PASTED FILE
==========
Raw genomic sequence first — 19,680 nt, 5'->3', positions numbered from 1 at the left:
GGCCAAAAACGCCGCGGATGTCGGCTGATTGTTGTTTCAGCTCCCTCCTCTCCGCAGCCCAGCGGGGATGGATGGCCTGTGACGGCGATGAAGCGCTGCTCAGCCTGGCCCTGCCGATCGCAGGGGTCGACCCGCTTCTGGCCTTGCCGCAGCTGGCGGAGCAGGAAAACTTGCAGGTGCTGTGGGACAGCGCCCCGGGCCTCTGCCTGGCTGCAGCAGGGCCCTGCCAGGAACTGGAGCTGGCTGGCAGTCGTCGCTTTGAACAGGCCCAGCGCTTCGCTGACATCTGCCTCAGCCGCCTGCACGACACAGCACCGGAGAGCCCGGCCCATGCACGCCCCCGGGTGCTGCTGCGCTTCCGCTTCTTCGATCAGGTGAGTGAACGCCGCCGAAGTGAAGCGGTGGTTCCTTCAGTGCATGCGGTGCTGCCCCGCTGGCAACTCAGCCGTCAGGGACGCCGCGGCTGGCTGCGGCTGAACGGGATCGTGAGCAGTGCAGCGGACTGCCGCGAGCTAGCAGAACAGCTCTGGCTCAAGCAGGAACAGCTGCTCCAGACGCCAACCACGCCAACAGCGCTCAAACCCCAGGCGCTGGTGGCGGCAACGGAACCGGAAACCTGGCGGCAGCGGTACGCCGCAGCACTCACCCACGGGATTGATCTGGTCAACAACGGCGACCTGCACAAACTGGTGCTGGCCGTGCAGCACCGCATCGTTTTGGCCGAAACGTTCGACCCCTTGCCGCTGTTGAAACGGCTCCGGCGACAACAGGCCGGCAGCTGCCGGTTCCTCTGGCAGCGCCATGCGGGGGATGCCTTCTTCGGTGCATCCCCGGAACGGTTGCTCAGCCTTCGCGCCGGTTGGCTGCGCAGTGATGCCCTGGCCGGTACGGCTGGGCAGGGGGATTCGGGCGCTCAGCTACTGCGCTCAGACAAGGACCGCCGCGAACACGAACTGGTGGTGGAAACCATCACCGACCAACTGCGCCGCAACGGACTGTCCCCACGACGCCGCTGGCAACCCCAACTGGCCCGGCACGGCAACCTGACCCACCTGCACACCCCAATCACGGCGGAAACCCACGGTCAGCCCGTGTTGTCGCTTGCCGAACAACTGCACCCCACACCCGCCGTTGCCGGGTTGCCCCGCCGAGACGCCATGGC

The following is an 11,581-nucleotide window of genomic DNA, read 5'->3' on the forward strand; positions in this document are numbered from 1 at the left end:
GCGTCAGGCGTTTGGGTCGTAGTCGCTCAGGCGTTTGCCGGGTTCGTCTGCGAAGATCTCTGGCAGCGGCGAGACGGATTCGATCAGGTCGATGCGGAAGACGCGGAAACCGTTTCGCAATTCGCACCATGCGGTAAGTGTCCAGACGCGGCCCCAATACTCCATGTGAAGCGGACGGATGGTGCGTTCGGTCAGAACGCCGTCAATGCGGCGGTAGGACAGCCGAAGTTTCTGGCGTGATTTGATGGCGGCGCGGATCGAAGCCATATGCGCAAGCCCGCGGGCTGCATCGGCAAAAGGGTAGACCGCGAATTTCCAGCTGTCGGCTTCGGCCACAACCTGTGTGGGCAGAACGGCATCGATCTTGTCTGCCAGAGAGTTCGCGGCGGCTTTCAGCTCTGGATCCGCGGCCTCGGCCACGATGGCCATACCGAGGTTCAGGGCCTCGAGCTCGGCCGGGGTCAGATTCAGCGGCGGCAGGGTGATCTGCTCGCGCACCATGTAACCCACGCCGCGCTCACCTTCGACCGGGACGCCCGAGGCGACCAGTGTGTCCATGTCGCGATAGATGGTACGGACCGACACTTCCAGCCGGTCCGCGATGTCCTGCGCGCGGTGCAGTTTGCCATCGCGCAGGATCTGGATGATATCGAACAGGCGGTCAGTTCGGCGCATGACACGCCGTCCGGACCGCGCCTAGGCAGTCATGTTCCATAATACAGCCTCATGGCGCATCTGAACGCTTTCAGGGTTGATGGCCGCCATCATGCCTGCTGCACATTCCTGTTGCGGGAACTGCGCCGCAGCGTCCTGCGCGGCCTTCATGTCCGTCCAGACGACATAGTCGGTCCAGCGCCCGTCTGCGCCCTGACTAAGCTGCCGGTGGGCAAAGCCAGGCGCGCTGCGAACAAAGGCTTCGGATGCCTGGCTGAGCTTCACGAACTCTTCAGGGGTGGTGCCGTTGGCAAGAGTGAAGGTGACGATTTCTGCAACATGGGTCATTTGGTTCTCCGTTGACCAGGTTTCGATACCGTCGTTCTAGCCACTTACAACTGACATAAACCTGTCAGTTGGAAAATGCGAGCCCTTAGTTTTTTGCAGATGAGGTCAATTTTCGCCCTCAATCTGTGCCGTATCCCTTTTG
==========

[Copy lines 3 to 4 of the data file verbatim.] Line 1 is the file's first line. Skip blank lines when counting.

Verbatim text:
The following is an 11,581-nucleotide window of genomic DNA, read 5'->3' on the forward strand; positions in this document are numbered from 1 at the left end:
GCGTCAGGCGTTTGGGTCGTAGTCGCTCAGGCGTTTGCCGGGTTCGTCTGCGAAGATCTCTGGCAGCGGCGAGACGGATTCGATCAGGTCGATGCGGAAGACGCGGAAACCGTTTCGCAATTCGCACCATGCGGTAAGTGTCCAGACGCGGCCCCAATACTCCATGTGAAGCGGACGGATGGTGCGTTCGGTCAGAACGCCGTCAATGCGGCGGTAGGACAGCCGAAGTTTCTGGCGTGATTTGATGGCGGCGCGGATCGAAGCCATATGCGCAAGCCCGCGGGCTGCATCGGCAAAAGGGTAGACCGCGAATTTCCAGCTGTCGGCTTCGGCCACAACCTGTGTGGGCAGAACGGCATCGATCTTGTCTGCCAGAGAGTTCGCGGCGGCTTTCAGCTCTGGATCCGCGGCCTCGGCCACGATGGCCATACCGAGGTTCAGGGCCTCGAGCTCGGCCGGGGTCAGATTCAGCGGCGGCAGGGTGATCTGCTCGCGCACCATGTAACCCACGCCGCGCTCACCTTCGACCGGGACGCCCGAGGCGACCAGTGTGTCCATGTCGCGATAGATGGTACGGACCGACACTTCCAGCCGGTCCGCGATGTCCTGCGCGCGGTGCAGTTTGCCATCGCGCAGGATCTGGATGATATCGAACAGGCGGTCAGTTCGGCGCATGACACGCCGTCCGGACCGCGCCTAGGCAGTCATGTTCCATAATACAGCCTCATGGCGCATCTGAACGCTTTCAGGGTTGATGGCCGCCATCATGCCTGCTGCACATTCCTGTTGCGGGAACTGCGCCGCAGCGTCCTGCGCGGCCTTCATGTCCGTCCAGACGACATAGTCGGTCCAGCGCCCGTCTGCGCCCTGACTAAGCTGCCGGTGGGCAAAGCCAGGCGCGCTGCGAACAAAGGCTTCGGATGCCTGGCTGAGCTTCACGAACTCTTCAGGGGTGGTGCCGTTGGCAAGAGTGAAGGTGACGATTTCTGCAACATGGGTCATTTGGTTCTCCGTTGACCAGGTTTCGATACCGTCGTTCTAGCCACTTACAACTGACATAAACCTGTCAGTTGGAAAATGCGAGCCCTTAGTTTTTTGCAGATGAGGTCAATTTTCGCCCTCAATCTGTGCCGTATCCCTTTTG